I am not a good blogger. A good blogger not only has a lot to say on subjects that are of interest to their audience, but they update their blogs frequently enough to keep the conversations going. Since starting my blog early in the ‘09/’10 school year, this will only be my third posting. I simply don’t have time to write about things when there is so much to do. It gets put on the back burner more often than not.
But, I’m not a teacher and my blogging isn’t something that will directly affect my students’ learning in my classroom. If it were, you could bet it would be at the top of my to-do list.
If you ask any teacher what they need more than anything, most of the time they won’t say they need more pay. They usually don’t say they need help with things, or more respect from the community for the job they do, or even complain about having too many things to do. Instead, they most often want more time to do the things they know are important.
The question I want to address in this post, then, is: what is stopping the teachers I serve from taking the time they need to do what they think is important-especially when the opportunity presents itself to vote in an entire day to do those things-with pay?
There is a committee of teachers who plan these optional extra days, and they are the ones who suggest the topics for themselves. Yet, when the vote goes out to teachers (which must be approved with a 2/3 majority to pass) they routinely vote it down. This is baffling to me for a number of reasons, but most of all because the biggest complaint I hear is, “I need more time.” Here is an opportunity to have just that-an entire working day’s worth-and they turn it down.
I’m not going to speculate as to the reasons for this discrepancy, instead I am going to discuss the reasons why the trend needs to change.
Let’s look at some facts:
1. Education, as an institution, is very slow to change. Sure, we get new initiatives and the infamous pendulum of various schools of thought swings back and forth as we adjust new research and learning to what we know as best practice-but change happens very slowly.
2. Technology changes very quickly. We have all heard the figures about just HOW often it changes; from the “doubling every 6 years” to the amount of data on the web that is added daily or hourly, to the reports of this or that new gadget available every other week.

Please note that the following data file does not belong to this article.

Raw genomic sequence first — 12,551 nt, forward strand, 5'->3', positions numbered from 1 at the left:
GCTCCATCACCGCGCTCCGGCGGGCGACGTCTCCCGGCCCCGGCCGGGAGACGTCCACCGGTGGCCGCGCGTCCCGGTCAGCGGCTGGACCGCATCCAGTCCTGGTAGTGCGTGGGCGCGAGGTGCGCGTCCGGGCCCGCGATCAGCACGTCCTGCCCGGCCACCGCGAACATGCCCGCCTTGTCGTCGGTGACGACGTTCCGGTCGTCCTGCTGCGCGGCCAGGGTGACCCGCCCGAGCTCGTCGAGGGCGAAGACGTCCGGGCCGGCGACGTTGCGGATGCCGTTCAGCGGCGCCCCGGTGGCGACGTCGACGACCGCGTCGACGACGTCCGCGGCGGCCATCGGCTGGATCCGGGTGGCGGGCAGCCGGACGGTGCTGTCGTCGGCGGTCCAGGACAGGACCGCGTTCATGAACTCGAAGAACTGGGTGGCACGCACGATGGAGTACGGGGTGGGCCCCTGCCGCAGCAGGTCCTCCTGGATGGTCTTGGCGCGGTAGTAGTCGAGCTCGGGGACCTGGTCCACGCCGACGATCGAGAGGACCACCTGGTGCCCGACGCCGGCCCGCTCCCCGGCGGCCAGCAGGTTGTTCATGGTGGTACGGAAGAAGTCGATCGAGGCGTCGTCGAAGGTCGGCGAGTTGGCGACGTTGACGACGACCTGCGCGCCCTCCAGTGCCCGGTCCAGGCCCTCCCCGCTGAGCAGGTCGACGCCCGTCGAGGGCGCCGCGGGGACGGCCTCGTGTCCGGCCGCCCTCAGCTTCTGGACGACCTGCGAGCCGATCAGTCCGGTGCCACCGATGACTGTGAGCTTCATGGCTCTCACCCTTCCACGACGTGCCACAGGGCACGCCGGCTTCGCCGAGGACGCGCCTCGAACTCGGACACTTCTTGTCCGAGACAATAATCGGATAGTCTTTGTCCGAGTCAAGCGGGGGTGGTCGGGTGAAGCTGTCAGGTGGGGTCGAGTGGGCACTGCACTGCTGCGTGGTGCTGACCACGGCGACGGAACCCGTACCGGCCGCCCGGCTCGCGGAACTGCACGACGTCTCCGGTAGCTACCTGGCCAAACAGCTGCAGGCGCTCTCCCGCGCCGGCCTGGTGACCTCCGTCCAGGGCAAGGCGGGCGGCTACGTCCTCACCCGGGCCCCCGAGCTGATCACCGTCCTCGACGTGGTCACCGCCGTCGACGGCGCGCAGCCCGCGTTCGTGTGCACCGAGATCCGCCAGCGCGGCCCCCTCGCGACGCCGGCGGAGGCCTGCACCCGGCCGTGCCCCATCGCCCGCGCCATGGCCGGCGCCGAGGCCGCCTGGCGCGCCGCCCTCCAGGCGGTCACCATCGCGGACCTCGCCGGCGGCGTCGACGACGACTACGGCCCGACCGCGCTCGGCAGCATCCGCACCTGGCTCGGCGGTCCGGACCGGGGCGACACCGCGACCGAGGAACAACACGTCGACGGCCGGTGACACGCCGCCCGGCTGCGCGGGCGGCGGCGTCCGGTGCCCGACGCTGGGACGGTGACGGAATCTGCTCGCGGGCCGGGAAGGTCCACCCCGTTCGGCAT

3. The world has changed since the models we presently use in most educational settings was established.
The point I’m going to make here is that we already have a LOT of catching up to do, and in the race to be fluent in the 21st Century, we are getting lapped by our students.
Enter the 21st Century Initiative, a movement intended to “…facilitate the emergence of new approaches to learning that draw upon a range of insights in to the human brain, the functioning of human societies, and learning as a community-wide activity.” (http://www.21learn.org/ ) Obviously, there are others out there who recognize the fact that most teachers in America are still teaching in ways that were designed to prepare students for an industrialized, factory-laden society that has all but already disappeared. The global economy has changed, but the way we are preparing students to participate in it hasn’t.
We are looking down the double barrel of a loaded societal shotgun and daring the rest of the world to squeeze the trigger-unless we change-and change quickly.
There are some fundamental things that need to happen in order for this vision to become reality.
Maybe most importantly is the need for support for teachers. They need to feel like they are allowed to deviate from the drill and kill that has become the norm in our test-happy system and practice moving into a more student-centered environment. I think most teachers really want to teach in a way that fits the NETS-T standards; becoming more student centered, problem based, etc.-but feel that if they dip in their test scores, they may lose their jobs.
Unfortunately, this and many of the other things that need to be in place for this movement to take off are out of teachers’ hands. One thing teachers have total control over, however, is how we use our time. Time waits for no one, and we as educators owe it to our students to be more than we are-regardless of how good we are already with the things that worked a century ago. We are way behind, and it’s time to catch up.